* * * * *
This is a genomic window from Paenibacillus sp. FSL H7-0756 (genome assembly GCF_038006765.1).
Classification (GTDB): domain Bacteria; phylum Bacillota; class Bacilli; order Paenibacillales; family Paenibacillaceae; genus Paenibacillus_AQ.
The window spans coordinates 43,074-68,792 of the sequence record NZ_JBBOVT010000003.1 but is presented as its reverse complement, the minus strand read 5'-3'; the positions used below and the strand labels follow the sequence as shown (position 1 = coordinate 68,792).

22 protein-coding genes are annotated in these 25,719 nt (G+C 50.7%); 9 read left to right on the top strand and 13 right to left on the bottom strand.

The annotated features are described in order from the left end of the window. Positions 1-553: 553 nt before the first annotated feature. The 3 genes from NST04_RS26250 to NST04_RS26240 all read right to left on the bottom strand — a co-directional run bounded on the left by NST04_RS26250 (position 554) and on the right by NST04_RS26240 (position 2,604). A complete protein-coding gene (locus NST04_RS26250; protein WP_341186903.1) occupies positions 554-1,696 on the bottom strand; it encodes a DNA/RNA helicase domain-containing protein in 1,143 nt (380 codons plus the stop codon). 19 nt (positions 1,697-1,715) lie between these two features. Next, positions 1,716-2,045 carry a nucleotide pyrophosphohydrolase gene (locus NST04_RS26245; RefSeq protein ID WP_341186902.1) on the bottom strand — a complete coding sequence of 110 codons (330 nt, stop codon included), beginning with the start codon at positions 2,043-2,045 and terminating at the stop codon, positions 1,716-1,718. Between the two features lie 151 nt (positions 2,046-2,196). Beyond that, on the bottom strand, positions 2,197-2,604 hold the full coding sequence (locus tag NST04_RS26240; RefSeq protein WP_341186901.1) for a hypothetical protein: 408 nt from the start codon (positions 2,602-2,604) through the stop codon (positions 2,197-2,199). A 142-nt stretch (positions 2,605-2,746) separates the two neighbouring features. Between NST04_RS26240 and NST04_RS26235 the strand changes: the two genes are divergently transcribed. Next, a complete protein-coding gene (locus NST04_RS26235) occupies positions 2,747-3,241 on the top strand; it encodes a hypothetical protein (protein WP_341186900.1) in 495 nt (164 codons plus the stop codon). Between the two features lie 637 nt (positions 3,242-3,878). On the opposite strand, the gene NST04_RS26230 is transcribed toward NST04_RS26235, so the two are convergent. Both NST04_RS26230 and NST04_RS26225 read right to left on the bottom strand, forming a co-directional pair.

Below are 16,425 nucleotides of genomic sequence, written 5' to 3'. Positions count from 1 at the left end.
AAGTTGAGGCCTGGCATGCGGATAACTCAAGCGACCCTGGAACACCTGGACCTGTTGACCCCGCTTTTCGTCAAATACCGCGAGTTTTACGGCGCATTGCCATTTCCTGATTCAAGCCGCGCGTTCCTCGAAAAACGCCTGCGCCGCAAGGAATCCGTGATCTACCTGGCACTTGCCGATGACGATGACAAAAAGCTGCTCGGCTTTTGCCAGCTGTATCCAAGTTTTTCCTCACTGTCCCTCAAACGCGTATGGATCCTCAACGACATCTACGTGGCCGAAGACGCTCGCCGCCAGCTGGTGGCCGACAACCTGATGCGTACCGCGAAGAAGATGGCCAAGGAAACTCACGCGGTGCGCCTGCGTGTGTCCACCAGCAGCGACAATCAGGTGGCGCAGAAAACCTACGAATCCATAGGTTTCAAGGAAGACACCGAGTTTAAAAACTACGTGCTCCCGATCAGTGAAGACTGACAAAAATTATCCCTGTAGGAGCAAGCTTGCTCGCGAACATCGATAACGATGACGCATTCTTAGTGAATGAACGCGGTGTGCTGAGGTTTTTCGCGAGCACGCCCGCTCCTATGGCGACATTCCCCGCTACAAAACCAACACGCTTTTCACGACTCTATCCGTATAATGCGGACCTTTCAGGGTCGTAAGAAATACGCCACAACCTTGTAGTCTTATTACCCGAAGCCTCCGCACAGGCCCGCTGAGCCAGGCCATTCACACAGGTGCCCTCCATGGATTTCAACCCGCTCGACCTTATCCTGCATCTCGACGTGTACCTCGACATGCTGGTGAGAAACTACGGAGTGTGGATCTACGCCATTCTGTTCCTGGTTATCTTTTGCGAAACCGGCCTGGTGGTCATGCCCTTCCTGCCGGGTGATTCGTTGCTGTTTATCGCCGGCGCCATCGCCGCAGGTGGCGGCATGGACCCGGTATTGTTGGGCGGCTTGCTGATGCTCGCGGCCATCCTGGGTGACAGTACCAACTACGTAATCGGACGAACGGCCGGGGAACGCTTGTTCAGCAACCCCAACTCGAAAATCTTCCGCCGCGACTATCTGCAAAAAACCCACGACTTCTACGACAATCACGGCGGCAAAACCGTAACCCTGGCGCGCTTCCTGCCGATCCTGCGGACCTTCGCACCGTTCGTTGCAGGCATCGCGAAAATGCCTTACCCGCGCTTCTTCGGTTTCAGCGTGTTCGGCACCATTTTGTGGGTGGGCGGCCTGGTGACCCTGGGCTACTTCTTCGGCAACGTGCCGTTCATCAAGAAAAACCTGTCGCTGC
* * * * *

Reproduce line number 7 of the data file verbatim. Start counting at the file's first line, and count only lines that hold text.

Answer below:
AAGTTGAGGCCTGGCATGCGGATAACTCAAGCGACCCTGGAACACCTGGACCTGTTGACCCCGCTTTTCGTCAAATACCGCGAGTTTTACGGCGCATTGCCATTTCCTGATTCAAGCCGCGCGTTCCTCGAAAAACGCCTGCGCCGCAAGGAATCCGTGATCTACCTGGCACTTGCCGATGACGATGACAAAAAGCTGCTCGGCTTTTGCCAGCTGTATCCAAGTTTTTCCTCACTGTCCCTCAAACGCGTATGGATCCTCAACGACATCTACGTGGCCGAAGACGCTCGCCGCCAGCTGGTGGCCGACAACCTGATGCGTACCGCGAAGAAGATGGCCAAGGAAACTCACGCGGTGCGCCTGCGTGTGTCCACCAGCAGCGACAATCAGGTGGCGCAGAAAACCTACGAATCCATAGGTTTCAAGGAAGACACCGAGTTTAAAAACTACGTGCTCCCGATCAGTGAAGACTGACAAAAATTATCCCTGTAGGAGCAAGCTTGCTCGCGAACATCGATAACGATGACGCATTCTTAGTGAATGAACGCGGTGTGCTGAGGTTTTTCGCGAGCACGCCCGCTCCTATGGCGACATTCCCCGCTACAAAACCAACACGCTTTTCACGACTCTATCCGTATAATGCGGACCTTTCAGGGTCGTAAGAAATACGCCACAACCTTGTAGTCTTATTACCCGAAGCCTCCGCACAGGCCCGCTGAGCCAGGCCATTCACACAGGTGCCCTCCATGGATTTCAACCCGCTCGACCTTATCCTGCATCTCGACGTGTACCTCGACATGCTGGTGAGAAACTACGGAGTGTGGATCTACGCCATTCTGTTCCTGGTTATCTTTTGCGAAACCGGCCTGGTGGTCATGCCCTTCCTGCCGGGTGATTCGTTGCTGTTTATCGCCGGCGCCATCGCCGCAGGTGGCGGCATGGACCCGGTATTGTTGGGCGGCTTGCTGATGCTCGCGGCCATCCTGGGTGACAGTACCAACTACGTAATCGGACGAACGGCCGGGGAACGCTTGTTCAGCAACCCCAACTCGAAAATCTTCCGCCGCGACTATCTGCAAAAAACCCACGACTTCTACGACAATCACGGCGGCAAAACCGTAACCCTGGCGCGCTTCCTGCCGATCCTGCGGACCTTCGCACCGTTCGTTGCAGGCATCGCGAAAATGCCTTACCCGCGCTTCTTCGGTTTCAGCGTGTTCGGCACCATTTTGTGGGTGGGCGGCCTGGTGACCCTGGGCTACTTCTTCGGCAACGTGCCGTTCATCAAGAAAAACCTGTCGCTGC